A preacher of prominence attended worship at a church known for its evangelical fervor. With evident distress and displeasure, he listened to a message on the atoning power of the blood of Christ. At the conclusion of the service the visitor said to the pastor, “My God is not the bloodthirsty God that you have pictured. My God is one of love and needs not to be appeased with blood. I have no respect for the God whom you worship.”

This remark, stated with deep feeling and sincerity, not only evidenced complete misunderstanding of the sense in which the evangelical preacher employed the term “blood” but also manifested an ignorance of the God revealed in Scripture. Knowledge of the Scriptures should have shown him that mere blood does not effect appeasement. The term was correctly used as defined by Christ, the apostles and the liturgies of the Church.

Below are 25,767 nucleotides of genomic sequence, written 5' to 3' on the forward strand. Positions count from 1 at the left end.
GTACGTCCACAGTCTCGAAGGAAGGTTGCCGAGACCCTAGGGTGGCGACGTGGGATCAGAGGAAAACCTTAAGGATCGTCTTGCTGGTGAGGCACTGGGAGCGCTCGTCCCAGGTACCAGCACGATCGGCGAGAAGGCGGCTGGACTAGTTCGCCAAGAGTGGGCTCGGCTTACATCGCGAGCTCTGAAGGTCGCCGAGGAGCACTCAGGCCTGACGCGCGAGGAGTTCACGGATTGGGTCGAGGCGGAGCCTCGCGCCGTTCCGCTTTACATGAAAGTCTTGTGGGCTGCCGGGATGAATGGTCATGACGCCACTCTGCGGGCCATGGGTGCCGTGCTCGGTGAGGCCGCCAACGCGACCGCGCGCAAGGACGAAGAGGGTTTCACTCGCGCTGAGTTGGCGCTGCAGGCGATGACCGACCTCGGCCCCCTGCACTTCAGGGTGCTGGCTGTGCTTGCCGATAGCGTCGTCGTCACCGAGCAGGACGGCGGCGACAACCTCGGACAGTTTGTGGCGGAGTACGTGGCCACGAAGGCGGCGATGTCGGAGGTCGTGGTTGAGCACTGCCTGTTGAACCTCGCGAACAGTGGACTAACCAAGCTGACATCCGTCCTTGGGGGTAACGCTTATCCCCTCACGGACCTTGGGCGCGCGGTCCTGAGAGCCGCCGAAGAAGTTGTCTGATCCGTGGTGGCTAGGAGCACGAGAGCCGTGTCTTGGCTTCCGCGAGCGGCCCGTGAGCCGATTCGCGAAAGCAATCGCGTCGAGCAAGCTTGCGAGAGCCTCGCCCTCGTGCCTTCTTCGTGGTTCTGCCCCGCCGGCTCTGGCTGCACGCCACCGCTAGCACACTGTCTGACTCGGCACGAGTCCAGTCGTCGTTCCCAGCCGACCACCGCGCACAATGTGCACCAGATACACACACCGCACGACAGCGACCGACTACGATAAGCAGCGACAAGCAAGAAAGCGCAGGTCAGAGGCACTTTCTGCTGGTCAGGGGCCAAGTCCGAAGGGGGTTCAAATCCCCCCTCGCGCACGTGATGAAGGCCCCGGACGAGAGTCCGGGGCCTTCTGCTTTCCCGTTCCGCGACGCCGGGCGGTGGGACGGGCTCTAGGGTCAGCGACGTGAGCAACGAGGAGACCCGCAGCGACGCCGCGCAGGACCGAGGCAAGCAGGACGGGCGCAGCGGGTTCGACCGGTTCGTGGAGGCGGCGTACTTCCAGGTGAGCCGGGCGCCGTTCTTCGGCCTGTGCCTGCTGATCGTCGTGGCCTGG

A similar misunderstanding was shown by some who followed Christ during his earthly ministry. Jesus startled listeners with the statement, “Except ye eat the flesh of the son of man, and drink his blood, ye have no life in you” (John 6:53). Certain disciples understood this in a literal, carnal sense. They were offended even as the visiting preacher was offended at the preaching of the blood. They called it a hard saying and left Christ.

Jesus explained that literal drinking of his blood would not issue into eternal life. There must be a partaking of it in a spiritual way. He called attention to the fact that the Spirit quickeneth and that the words which he spoke are spirit and life (John 6:63). The flesh and blood represented the suffering and death of Jesus. To eat his flesh and drink his blood is to appropriate by faith the expiation wrought ...

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